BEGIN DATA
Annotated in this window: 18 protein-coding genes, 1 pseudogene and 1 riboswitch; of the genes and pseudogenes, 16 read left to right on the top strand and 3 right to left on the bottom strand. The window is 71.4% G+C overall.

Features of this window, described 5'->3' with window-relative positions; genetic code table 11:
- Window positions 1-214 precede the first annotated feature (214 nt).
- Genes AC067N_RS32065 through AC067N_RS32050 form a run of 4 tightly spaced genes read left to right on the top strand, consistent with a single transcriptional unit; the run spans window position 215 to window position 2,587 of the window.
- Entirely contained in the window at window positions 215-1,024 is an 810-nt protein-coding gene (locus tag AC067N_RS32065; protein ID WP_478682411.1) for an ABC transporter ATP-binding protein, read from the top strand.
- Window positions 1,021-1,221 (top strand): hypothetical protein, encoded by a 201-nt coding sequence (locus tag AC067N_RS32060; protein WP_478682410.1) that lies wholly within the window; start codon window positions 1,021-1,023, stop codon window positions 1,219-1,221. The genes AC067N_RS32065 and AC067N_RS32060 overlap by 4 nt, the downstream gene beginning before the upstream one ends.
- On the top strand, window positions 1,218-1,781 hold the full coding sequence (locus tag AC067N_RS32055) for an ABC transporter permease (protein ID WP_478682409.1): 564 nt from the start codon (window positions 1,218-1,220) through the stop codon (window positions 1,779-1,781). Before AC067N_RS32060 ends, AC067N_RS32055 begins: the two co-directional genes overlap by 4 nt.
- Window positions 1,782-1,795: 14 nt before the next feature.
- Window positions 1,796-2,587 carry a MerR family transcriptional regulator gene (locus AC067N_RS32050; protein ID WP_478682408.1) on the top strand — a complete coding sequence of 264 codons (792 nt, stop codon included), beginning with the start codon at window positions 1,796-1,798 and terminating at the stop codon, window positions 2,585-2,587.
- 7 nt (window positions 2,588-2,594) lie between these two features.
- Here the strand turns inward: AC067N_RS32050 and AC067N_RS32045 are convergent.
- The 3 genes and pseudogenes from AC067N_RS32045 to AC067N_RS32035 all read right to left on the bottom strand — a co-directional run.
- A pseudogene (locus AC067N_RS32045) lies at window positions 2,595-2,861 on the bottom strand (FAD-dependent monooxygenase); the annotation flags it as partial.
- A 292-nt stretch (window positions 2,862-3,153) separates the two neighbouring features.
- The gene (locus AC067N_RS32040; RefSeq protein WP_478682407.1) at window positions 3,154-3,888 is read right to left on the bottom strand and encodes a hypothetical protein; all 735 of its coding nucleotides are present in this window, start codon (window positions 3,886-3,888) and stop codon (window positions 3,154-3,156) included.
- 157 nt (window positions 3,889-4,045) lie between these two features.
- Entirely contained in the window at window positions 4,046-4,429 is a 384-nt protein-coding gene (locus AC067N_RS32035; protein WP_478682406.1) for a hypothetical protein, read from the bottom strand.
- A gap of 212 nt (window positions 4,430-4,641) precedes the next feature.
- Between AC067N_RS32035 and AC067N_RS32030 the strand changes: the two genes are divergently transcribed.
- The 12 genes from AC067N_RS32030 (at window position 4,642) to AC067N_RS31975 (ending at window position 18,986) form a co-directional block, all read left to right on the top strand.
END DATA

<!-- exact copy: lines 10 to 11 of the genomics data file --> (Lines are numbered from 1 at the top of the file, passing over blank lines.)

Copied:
- 7 nt (window positions 2,588-2,594) lie between these two features.
- Here the strand turns inward: AC067N_RS32050 and AC067N_RS32045 are convergent.